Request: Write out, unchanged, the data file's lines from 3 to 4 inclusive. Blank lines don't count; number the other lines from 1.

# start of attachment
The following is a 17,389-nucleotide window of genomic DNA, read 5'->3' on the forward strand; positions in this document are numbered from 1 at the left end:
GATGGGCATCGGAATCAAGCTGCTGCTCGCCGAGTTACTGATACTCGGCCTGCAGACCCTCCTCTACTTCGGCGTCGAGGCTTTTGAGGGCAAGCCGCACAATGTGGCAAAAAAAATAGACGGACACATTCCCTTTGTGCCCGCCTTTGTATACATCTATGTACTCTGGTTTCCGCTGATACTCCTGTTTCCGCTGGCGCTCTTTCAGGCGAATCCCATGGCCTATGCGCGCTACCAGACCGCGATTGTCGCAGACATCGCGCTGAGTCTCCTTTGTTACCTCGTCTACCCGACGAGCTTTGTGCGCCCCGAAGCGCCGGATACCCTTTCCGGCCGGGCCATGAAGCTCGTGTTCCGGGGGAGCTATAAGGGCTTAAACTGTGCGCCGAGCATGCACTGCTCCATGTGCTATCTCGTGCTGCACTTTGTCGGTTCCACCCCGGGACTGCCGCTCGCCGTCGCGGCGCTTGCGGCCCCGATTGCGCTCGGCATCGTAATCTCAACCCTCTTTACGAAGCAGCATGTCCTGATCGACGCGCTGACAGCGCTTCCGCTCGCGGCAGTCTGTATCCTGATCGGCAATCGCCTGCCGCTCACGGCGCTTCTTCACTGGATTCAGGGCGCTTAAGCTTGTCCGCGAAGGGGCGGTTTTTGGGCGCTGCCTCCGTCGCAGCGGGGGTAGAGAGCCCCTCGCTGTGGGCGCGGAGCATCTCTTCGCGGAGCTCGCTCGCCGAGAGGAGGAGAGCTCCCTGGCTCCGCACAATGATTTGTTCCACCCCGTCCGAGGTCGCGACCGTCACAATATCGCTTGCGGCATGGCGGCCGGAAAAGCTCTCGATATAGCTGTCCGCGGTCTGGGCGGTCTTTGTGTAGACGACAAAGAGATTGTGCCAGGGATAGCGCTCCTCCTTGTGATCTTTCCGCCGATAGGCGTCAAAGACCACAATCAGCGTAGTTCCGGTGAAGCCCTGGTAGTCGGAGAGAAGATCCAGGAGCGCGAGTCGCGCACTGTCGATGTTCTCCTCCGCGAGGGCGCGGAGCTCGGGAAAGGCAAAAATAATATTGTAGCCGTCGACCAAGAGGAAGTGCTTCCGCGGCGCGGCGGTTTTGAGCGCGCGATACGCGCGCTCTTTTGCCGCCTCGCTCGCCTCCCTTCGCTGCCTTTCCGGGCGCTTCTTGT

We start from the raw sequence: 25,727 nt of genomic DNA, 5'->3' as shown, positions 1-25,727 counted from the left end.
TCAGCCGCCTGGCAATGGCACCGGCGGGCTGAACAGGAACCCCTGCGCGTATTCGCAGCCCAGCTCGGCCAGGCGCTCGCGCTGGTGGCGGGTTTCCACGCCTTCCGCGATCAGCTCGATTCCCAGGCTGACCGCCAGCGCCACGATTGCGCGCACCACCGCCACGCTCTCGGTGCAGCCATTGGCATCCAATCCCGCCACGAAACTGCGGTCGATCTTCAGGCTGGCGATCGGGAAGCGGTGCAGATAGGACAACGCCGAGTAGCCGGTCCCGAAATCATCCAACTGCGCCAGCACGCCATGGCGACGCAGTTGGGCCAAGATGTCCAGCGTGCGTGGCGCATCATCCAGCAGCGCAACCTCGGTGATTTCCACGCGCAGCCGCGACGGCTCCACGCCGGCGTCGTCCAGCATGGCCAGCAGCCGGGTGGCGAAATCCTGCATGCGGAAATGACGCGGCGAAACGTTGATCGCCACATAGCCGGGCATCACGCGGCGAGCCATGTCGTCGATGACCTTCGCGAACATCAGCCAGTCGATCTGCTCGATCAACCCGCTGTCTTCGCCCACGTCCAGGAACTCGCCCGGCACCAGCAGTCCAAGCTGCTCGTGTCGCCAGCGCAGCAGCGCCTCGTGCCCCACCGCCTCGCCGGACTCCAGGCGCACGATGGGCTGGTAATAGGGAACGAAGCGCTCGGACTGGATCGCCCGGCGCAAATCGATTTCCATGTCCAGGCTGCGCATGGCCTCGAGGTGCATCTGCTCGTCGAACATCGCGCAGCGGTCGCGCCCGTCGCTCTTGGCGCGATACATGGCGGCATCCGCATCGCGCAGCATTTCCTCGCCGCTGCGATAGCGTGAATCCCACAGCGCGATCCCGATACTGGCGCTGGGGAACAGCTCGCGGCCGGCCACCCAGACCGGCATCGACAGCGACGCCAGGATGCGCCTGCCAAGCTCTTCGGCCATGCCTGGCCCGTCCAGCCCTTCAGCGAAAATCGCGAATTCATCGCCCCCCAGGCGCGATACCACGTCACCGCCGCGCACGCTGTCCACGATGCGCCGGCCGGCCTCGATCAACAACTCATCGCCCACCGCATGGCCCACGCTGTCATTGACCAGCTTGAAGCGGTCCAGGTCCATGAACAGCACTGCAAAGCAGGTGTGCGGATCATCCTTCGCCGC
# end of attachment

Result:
We start from the raw sequence: 25,727 nt of genomic DNA, 5'->3' as shown, positions 1-25,727 counted from the left end.
TCAGCCGCCTGGCAATGGCACCGGCGGGCTGAACAGGAACCCCTGCGCGTATTCGCAGCCCAGCTCGGCCAGGCGCTCGCGCTGGTGGCGGGTTTCCACGCCTTCCGCGATCAGCTCGATTCCCAGGCTGACCGCCAGCGCCACGATTGCGCGCACCACCGCCACGCTCTCGGTGCAGCCATTGGCATCCAATCCCGCCACGAAACTGCGGTCGATCTTCAGGCTGGCGATCGGGAAGCGGTGCAGATAGGACAACGCCGAGTAGCCGGTCCCGAAATCATCCAACTGCGCCAGCACGCCATGGCGACGCAGTTGGGCCAAGATGTCCAGCGTGCGTGGCGCATCATCCAGCAGCGCAACCTCGGTGATTTCCACGCGCAGCCGCGACGGCTCCACGCCGGCGTCGTCCAGCATGGCCAGCAGCCGGGTGGCGAAATCCTGCATGCGGAAATGACGCGGCGAAACGTTGATCGCCACATAGCCGGGCATCACGCGGCGAGCCATGTCGTCGATGACCTTCGCGAACATCAGCCAGTCGATCTGCTCGATCAACCCGCTGTCTTCGCCCACGTCCAGGAACTCGCCCGGCACCAGCAGTCCAAGCTGCTCGTGTCGCCAGCGCAGCAGCGCCTCGTGCCCCACCGCCTCGCCGGACTCCAGGCGCACGATGGGCTGGTAATAGGGAACGAAGCGCTCGGACTGGATCGCCCGGCGCAAATCGATTTCCATGTCCAGGCTGCGCATGGCCTCGAGGTGCATCTGCTCGTCGAACATCGCGCAGCGGTCGCGCCCGTCGCTCTTGGCGCGATACATGGCGGCATCCGCATCGCGCAGCATTTCCTCGCCGCTGCGATAGCGTGAATCCCACAGCGCGATCCCGATACTGGCGCTGGGGAACAGCTCGCGGCCGGCCACCCAGACCGGCATCGACAGCGACGCCAGGATGCGCCTGCCAAGCTCTTCGGCCATGCCTGGCCCGTCCAGCCCTTCAGCGAAAATCGCGAATTCATCGCCCCCCAGGCGCGATACCACGTCACCGCCGCGCACGCTGTCCACGATGCGCCGGCCGGCCTCGATCAACAACTCATCGCCCACCGCATGGCCCACGCTGTCATTGACCAGCTTGAAGCGGTCCAGGTCCATGAACAGCACTGCAAAGCAGGTGTGCGGATCATCCTTCGCCGC